Richard Dawkins: How a Scientist Changed the Way We Think : Reflections by Scientists, Writers, and Philosophers

Richard Dawkins: How a Scientist Changed the Way We Think : Reflections by Scientists, Writers, and Philosophers

Richard Dawkins: How a Scientist Changed the Way We Think : Reflections by Scientists, Writers, and Philosophers

Richard Dawkins: How a Scientist Changed the Way We Think : Reflections by Scientists, Writers, and Philosophers

Synopsis

With the publication of the international bestseller The Selfish Gene some thirty years ago, Richard Dawkins powerfully captured a newly emerging way of understanding evolution--a gene's eye view. Dawkins went on to publish five more bestselling books, including The Blind Watchmaker and Unweaving the Rainbow. He is one of the most high profile public intellectuals today and any attempt to understand the scientific view of the world must grapple with his ideas.

Now, in this exciting collection of original essays, some of the world's leading thinkers offer their take on how Dawkins has changed the way we think. Readers will find stimulating pieces by Daniel Dennett, the renowned philosopher of mind and author of Darwin's Dangerous Idea; Steven Pinker, the brilliant Harvard linguist who wrote The Language Instinct and The Blank Slate; Matt Ridley, author of the bestselling Genome; and James Watson, who with Francis Crick discovered the structure of DNA, arguably the greatest scientific discovery of the last century. Dawkins' widely admired literary style forms the subject of several pieces, including one from novelist Philip Pullman (author of the bestselling His Dark Materials trilogy). As one of the world's best known rationalists, Dawkins' stance on religion is another theme in this collection, explored by Simon Blackburn, Michael Ruse, Michael Shermer, and the Bishop of Oxford. Numbering twenty in all, these articles are not simply rosy tributes, but explore how Dawkins' ideas have shaped thinking and public debate, and include elements of criticism as well as thoughtful praise.

Richard Dawkins' work has had the rare distinction of generating as much excitement outside the scientific community as within it. This stimulating volume is a superb summation of the depth and range of his influence.

Excerpt

In 1976, a young Oxford biologist published a book called The Selfish Gene. To Richard Dawkins' own surprise and sometimes alarm, it became widely discussed, often misunderstood, and highly influential. The Selfish Gene is now well established as a classic exposition of evolutionary ideas for academic and lay readers alike. Its author, propelled to fame, went on to display the range and depth of his analytical skills and literary abilities in a string of best-sellers: The Extended Phenotype (intended primarily for fellow biologists), The Blind Watchmaker, River Out of Eden, Climbing Mount Improbable, Unweaving the Rainbow, and The Ancestor's Tale. A collection of his essays was published as A Devil's Chaplain. Increasingly involved in public debate on science and rationalism, Dawkins has become a familiar figure in the media, and a leading champion of atheism. To find professional scientists with a similar public profile on non-scientific issues, one has to return to the days of J. B. S. Haldane and before him T. H. Huxley in the UK, and perhaps Einstein in the USA. In 1995, Dr Charles Simonyi endowed a chair for the Public Understanding of Science at Oxford University that enabled Dawkins, as the first holder, to concentrate on his writing.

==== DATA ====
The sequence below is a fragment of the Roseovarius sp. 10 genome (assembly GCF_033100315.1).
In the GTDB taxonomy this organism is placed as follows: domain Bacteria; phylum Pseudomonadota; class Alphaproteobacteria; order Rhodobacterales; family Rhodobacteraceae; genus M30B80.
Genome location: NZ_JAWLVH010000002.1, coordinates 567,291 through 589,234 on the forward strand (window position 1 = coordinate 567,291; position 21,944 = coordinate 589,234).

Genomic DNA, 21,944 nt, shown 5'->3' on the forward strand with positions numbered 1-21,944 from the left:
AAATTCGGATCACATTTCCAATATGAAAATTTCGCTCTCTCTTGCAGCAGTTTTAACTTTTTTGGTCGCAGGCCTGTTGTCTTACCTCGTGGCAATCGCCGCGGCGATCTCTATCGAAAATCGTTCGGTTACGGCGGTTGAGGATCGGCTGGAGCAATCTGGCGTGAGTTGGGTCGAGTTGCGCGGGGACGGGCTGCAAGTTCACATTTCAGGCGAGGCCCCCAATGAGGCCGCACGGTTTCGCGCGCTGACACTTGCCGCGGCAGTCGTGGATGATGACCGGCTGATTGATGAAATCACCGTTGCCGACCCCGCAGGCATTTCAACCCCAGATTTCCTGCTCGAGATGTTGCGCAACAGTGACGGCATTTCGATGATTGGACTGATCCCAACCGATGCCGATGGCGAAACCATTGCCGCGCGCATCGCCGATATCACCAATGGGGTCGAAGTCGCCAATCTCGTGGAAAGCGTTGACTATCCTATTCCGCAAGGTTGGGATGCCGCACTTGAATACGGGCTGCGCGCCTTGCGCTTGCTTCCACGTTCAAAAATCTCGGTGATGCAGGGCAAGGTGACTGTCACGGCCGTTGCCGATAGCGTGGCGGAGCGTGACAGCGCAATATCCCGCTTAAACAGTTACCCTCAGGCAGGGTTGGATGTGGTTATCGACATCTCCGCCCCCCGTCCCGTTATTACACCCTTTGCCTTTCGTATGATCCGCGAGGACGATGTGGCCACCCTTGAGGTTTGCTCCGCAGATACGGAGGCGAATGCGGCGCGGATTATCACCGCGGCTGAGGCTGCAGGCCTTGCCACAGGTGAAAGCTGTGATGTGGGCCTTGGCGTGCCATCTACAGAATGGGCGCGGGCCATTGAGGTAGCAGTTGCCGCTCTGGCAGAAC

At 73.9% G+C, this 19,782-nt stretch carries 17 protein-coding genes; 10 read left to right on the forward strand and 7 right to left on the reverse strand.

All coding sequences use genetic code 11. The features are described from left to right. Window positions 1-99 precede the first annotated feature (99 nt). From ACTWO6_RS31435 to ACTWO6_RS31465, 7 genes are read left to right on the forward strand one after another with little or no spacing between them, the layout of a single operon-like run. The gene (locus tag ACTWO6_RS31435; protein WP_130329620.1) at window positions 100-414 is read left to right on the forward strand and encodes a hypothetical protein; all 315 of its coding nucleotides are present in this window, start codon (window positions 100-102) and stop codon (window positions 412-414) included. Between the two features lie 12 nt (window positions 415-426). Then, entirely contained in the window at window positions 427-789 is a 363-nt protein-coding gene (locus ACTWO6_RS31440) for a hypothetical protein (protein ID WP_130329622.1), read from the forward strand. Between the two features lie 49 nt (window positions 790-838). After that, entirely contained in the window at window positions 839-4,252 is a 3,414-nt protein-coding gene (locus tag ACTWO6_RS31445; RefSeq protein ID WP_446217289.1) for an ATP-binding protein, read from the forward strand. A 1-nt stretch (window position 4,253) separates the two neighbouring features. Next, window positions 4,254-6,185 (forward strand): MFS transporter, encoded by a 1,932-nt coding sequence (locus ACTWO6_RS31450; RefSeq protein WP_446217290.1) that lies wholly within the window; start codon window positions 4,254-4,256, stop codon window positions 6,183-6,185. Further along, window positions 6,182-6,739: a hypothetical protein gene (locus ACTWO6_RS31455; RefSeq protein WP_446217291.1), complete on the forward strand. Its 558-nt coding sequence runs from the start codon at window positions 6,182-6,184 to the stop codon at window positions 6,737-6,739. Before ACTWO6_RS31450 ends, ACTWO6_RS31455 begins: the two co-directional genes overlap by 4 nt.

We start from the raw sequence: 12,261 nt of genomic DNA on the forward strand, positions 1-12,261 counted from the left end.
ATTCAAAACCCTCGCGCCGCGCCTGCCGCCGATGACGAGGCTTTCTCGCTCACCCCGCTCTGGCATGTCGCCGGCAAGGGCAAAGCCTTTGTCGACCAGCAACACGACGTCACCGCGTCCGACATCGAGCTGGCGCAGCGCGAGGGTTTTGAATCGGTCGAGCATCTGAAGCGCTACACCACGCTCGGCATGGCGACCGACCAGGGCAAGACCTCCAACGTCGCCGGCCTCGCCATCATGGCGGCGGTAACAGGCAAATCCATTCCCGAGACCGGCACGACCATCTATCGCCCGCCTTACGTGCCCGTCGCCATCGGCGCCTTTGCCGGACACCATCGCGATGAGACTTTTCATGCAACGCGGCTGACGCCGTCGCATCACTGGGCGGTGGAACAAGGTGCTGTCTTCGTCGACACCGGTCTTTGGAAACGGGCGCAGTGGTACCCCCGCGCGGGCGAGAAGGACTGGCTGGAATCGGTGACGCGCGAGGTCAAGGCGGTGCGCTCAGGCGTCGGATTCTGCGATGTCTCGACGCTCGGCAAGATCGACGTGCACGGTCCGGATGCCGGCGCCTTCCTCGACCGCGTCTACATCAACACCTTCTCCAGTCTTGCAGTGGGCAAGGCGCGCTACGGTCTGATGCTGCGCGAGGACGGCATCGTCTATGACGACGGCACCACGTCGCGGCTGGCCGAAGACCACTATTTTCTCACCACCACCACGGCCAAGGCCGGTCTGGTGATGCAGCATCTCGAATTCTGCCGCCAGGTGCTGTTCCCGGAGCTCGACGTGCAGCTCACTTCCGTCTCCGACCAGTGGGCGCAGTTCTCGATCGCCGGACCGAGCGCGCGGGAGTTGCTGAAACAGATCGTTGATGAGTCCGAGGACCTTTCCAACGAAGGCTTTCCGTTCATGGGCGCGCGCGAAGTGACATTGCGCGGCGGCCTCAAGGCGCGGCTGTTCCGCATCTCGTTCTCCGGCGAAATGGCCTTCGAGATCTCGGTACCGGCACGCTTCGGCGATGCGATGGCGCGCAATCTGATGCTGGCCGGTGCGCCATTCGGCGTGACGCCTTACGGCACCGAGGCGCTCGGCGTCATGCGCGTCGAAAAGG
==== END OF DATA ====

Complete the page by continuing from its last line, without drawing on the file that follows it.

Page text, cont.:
This collection of essays considers the range of Dawkins' influence as scientist, writer, and public figure. Inevitably, though, his seminal work, The Selfish Gene, takes pride of place among his achievements and thus forms the primary focus of this volume. The Selfish Gene reached so many audiences that one person is unlikely to know of them all. The essays of the first few sections illustrate the range of the book's influence, with distinguished authors from many fields explaining how its ideas have affected them personally and professionally.

We begin with accounts by four biologists, whose work in parasitology, gender differences, communication, and animal artefacts has been inspired by Dawkins. The second section focuses on the . . .

Search by... Author
Show... All Results Primary Sources Peer-reviewed

Oops!

An unknown error has occurred. Please click the button below to reload the page. If the problem persists, please try again in a little while.